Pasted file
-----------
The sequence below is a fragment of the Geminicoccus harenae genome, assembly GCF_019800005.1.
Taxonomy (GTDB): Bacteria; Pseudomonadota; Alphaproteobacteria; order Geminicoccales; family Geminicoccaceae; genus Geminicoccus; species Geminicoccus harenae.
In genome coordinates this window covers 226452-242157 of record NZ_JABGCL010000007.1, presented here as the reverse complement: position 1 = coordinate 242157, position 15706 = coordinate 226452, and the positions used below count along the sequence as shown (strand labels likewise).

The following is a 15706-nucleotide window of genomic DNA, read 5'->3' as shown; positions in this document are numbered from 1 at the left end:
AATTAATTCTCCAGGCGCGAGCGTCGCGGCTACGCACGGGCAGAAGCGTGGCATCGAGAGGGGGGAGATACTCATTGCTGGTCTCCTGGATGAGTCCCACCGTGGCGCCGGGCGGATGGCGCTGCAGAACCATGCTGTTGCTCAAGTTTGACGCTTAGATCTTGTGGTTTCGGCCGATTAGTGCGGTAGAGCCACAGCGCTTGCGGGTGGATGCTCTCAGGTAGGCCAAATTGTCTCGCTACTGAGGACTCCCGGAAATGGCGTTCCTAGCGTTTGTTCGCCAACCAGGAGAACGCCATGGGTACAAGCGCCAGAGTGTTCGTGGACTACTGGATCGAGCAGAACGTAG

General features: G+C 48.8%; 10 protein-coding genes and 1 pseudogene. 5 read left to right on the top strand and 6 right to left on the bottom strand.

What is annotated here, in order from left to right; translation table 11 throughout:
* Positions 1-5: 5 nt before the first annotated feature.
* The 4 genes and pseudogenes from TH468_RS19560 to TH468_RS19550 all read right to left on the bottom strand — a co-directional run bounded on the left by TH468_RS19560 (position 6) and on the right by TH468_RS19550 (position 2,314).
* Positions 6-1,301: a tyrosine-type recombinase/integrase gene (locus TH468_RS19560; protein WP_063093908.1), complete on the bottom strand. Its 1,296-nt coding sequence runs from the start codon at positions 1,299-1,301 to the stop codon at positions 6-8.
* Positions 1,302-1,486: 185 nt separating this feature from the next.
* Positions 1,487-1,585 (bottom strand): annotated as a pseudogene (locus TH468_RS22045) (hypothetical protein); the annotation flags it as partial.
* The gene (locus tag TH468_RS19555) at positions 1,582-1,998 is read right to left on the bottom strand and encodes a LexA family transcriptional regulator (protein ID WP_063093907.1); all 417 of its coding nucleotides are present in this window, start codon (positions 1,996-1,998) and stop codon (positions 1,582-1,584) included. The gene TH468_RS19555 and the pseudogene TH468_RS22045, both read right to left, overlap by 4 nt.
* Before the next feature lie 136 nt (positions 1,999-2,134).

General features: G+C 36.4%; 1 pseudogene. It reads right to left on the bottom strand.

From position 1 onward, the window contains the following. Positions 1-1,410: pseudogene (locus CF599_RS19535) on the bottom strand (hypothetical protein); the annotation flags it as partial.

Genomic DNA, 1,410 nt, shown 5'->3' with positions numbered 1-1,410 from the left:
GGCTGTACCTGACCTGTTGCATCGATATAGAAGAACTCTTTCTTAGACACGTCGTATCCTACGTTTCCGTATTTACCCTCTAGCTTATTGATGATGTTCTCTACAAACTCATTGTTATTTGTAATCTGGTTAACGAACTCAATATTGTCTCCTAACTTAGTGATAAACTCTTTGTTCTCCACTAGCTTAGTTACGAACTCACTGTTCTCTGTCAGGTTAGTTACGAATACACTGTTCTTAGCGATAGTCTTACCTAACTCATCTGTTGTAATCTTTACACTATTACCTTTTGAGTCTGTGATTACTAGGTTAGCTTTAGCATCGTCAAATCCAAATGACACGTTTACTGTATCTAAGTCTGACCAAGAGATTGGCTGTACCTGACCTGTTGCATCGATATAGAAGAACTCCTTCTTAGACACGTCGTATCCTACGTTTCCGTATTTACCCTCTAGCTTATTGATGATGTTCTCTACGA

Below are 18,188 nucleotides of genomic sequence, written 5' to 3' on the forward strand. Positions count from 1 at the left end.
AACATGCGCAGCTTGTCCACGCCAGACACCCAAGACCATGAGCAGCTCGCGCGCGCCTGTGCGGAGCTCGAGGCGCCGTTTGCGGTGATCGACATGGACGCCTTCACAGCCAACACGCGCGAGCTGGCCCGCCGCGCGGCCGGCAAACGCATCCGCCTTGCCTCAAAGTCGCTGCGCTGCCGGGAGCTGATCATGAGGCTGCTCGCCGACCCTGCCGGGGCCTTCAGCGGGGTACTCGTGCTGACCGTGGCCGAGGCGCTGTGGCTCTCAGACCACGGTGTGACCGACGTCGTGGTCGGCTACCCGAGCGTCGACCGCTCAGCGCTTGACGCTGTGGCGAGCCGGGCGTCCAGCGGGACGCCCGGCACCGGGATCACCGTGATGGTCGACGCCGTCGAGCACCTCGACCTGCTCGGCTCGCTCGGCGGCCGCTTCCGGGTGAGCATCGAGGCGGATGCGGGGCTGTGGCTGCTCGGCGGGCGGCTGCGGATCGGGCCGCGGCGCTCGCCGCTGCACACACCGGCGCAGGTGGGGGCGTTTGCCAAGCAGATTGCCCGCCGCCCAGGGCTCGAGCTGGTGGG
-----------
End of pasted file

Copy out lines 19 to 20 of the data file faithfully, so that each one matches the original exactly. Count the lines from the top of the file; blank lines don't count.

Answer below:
Below are 18,188 nucleotides of genomic sequence, written 5' to 3' on the forward strand. Positions count from 1 at the left end.
AACATGCGCAGCTTGTCCACGCCAGACACCCAAGACCATGAGCAGCTCGCGCGCGCCTGTGCGGAGCTCGAGGCGCCGTTTGCGGTGATCGACATGGACGCCTTCACAGCCAACACGCGCGAGCTGGCCCGCCGCGCGGCCGGCAAACGCATCCGCCTTGCCTCAAAGTCGCTGCGCTGCCGGGAGCTGATCATGAGGCTGCTCGCCGACCCTGCCGGGGCCTTCAGCGGGGTACTCGTGCTGACCGTGGCCGAGGCGCTGTGGCTCTCAGACCACGGTGTGACCGACGTCGTGGTCGGCTACCCGAGCGTCGACCGCTCAGCGCTTGACGCTGTGGCGAGCCGGGCGTCCAGCGGGACGCCCGGCACCGGGATCACCGTGATGGTCGACGCCGTCGAGCACCTCGACCTGCTCGGCTCGCTCGGCGGCCGCTTCCGGGTGAGCATCGAGGCGGATGCGGGGCTGTGGCTGCTCGGCGGGCGGCTGCGGATCGGGCCGCGGCGCTCGCCGCTGCACACACCGGCGCAGGTGGGGGCGTTTGCCAAGCAGATTGCCCGCCGCCCAGGGCTCGAGCTGGTGGG